Wednesday, June 13, 2012

Is it Chromium or Cobalt that is the biggest culpret in metalosis?

Acta Biomater. 2012 Jun 8. [Epub ahead of print]

Cobalt from metal-on-metal hip replacements maybe the clinically relevant active agent responsible for periprosthetic tissue reactions.

Source

Department of Orthopaedic Surgery, Imperial College and Imperial College Healthcare NHS Trust, Charing Cross Hospital Campus, Fulham Palace Rd, London W6 8RF, UK.

Abstract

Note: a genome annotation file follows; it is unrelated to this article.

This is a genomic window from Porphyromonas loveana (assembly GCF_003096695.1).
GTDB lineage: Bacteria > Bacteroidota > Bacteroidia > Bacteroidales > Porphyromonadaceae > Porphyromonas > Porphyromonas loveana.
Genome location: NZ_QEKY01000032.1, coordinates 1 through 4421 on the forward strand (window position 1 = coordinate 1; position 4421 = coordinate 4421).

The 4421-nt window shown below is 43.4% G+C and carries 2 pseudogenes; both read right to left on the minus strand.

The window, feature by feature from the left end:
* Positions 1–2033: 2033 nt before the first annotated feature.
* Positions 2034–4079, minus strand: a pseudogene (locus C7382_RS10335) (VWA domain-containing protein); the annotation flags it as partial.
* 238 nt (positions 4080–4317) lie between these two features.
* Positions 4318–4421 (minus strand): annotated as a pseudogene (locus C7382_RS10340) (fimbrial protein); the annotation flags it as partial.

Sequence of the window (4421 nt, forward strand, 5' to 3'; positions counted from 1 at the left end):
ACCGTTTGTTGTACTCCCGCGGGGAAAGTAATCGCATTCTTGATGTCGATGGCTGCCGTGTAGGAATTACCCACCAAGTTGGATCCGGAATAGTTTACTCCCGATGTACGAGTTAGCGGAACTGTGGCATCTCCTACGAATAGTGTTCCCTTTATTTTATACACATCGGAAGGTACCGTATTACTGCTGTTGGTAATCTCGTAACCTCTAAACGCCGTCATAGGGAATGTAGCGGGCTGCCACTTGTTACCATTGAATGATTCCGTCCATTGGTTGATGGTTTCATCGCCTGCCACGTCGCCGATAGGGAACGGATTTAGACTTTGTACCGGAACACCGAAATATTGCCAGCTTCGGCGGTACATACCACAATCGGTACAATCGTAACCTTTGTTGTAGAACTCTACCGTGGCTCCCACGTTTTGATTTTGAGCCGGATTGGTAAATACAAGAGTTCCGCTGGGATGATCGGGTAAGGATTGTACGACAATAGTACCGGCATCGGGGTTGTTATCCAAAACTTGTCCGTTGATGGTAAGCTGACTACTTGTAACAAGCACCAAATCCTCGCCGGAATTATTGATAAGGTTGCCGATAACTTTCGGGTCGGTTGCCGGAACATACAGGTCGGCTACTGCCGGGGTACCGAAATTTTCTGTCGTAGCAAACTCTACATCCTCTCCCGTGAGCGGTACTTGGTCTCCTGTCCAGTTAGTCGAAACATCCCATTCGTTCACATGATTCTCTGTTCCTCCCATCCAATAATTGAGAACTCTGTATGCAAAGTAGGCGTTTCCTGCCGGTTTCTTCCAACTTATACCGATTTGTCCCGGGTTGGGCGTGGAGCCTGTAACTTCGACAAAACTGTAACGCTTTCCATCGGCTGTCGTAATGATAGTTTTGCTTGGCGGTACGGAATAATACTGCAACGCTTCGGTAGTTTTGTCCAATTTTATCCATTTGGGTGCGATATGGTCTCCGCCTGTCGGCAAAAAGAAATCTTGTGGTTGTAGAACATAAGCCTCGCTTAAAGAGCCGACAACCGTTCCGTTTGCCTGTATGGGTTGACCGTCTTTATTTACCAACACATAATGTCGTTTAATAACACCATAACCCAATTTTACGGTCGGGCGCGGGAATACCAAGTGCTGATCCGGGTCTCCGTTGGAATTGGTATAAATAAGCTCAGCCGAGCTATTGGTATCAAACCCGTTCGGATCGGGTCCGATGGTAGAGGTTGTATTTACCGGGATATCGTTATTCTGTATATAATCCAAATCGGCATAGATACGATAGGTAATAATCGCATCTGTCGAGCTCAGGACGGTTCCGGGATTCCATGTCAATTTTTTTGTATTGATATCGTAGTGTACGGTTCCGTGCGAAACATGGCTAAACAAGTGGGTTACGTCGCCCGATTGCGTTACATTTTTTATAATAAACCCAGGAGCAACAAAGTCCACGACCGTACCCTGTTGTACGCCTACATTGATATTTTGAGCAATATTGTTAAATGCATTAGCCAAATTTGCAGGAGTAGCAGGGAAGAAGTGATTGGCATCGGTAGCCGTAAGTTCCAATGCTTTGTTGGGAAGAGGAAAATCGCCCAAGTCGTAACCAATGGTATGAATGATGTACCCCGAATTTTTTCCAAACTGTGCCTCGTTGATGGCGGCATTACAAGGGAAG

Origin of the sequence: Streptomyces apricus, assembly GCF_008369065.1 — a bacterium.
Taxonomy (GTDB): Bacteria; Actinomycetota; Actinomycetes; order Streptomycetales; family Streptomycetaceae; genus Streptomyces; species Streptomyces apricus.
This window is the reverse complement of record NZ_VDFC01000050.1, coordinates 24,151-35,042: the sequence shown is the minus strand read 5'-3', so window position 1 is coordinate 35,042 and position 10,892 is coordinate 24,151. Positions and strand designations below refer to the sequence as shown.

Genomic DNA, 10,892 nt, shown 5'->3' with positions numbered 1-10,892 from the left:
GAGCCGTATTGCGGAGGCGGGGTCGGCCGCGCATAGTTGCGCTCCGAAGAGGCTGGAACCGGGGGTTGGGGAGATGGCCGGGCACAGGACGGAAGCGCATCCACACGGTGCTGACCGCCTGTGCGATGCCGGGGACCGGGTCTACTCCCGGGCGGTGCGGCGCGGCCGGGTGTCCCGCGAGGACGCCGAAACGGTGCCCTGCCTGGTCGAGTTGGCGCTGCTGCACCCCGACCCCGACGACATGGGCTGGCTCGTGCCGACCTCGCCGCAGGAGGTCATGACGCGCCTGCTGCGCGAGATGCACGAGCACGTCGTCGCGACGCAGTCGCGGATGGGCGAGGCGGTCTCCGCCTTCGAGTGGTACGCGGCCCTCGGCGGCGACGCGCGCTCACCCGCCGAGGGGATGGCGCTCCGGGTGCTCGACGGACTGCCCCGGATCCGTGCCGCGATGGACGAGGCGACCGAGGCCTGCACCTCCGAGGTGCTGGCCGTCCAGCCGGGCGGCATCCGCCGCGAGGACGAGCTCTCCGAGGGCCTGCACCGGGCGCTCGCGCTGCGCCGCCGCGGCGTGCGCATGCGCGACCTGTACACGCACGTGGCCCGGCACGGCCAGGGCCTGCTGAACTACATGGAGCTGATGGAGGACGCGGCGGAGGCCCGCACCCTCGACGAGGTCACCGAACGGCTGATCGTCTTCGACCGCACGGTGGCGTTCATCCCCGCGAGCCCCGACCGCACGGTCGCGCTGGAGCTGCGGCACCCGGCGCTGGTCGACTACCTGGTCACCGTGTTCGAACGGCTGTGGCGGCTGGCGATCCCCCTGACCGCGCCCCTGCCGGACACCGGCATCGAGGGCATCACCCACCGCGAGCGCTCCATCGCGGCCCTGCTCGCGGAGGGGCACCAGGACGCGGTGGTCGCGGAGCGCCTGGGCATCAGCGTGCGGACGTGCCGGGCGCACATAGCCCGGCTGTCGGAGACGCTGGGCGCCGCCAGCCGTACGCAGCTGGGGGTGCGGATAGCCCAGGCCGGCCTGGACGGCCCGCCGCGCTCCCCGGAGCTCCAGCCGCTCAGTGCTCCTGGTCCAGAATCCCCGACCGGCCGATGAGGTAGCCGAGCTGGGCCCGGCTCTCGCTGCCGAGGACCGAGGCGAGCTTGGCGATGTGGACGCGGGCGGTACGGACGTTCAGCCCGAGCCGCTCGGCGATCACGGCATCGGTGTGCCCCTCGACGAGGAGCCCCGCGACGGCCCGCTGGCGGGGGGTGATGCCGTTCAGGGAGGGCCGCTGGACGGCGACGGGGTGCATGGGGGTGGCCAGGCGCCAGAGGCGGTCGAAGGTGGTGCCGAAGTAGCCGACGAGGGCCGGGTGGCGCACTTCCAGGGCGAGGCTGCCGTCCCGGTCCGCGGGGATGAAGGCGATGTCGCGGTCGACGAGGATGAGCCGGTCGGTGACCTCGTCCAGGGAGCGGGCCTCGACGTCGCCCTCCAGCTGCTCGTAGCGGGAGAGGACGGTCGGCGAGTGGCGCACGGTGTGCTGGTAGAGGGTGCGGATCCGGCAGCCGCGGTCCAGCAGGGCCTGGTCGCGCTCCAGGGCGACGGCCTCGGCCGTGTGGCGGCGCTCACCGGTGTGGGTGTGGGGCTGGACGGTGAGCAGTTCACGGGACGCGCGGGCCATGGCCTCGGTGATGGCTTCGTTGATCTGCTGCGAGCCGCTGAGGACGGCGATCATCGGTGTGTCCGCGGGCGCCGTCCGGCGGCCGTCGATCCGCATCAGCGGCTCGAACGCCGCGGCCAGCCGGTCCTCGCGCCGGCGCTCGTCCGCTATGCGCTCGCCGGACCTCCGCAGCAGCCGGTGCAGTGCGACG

Some types of metal-on-metal (MOM) hip replacements have unacceptably high rates of failure, such as the Ultima TPS MOM hip with 13.8% failure at 5 years. This has been attributed to an inflammatory reaction following the release of cobalt (Co) and chromium (Cr) from the bearing surfaces and modular junctions. There is in vitro evidence that Co is more important than Cr in the inflammatory process, but there are no reported human tissue studies of the analysis of the implant-derived metal. To better understand the mechanism of failure of the "Ultima TPS" hip implant, we studied the distribution, relative amounts and chemical form of cobalt (Co) and chromium (Cr) in periprosthetic tissue taken at revision surgery from 6 patients. We made a comparison with tissue from 6 patients with current generation, large diameter MOM hips (the Non-Ultima group). Both types of implants had Co-Cr bearing surfaces but the Ultima type had a titanium (Ti) acetabular cup and a cemented CoCr stem that had macroscopic corrosion of the femoral stem at revision surgery. Both types of hip can cause an adverse tissue response but its severity is likely to be affected by the amount and type of implant-derived metal released from the hip. All patients were revised due to severe pain in the absence of infection. Synchrotron X-ray spectroscopy was used to map the tissue samples for Co and Cr. 63,173 tissue areas (4 x 4 microns) were analysed for their relative amounts of Co and Cr and some of these underwent detailed analysis to determine the oxidation state of the Co (4 patients) and Cr (6 patients). The findings differed according to the hip type: Co was much more abundant in the Ultima hips and had a ratio of Co to Cr that was ten times greater than the Non-Ultima hips (p=0.011). This was independent of the concentration of the metals at those locations. Interestingly, the oxidation states of the most abundant chemical forms of Co and Cr were similar for both hip types: Co was a mixture of metallic (zero oxidation state) and a Co(II) species; Cr was Cr(III) in both types of hips. We attribute the greater amount of Co in the periprosthetic tissues of the Ultima TPS to the accelerated corrosion of the femoral stem, which occurs when used together with a MOM bearing. Interestingly, the oxidation state of the Co in the tissues did not differ between the groups so that the dose rather than type of Co appears to be the biologically relevant issue. This may be generalizable to other MOM hip designs that use a cemented CoCr femoral stem and titanium acetabular component and implant designs that can minimise the Co release may have increased longevity. Furthermore, biocompatibility tests that rely on Co induced readouts maybe the most realistic.

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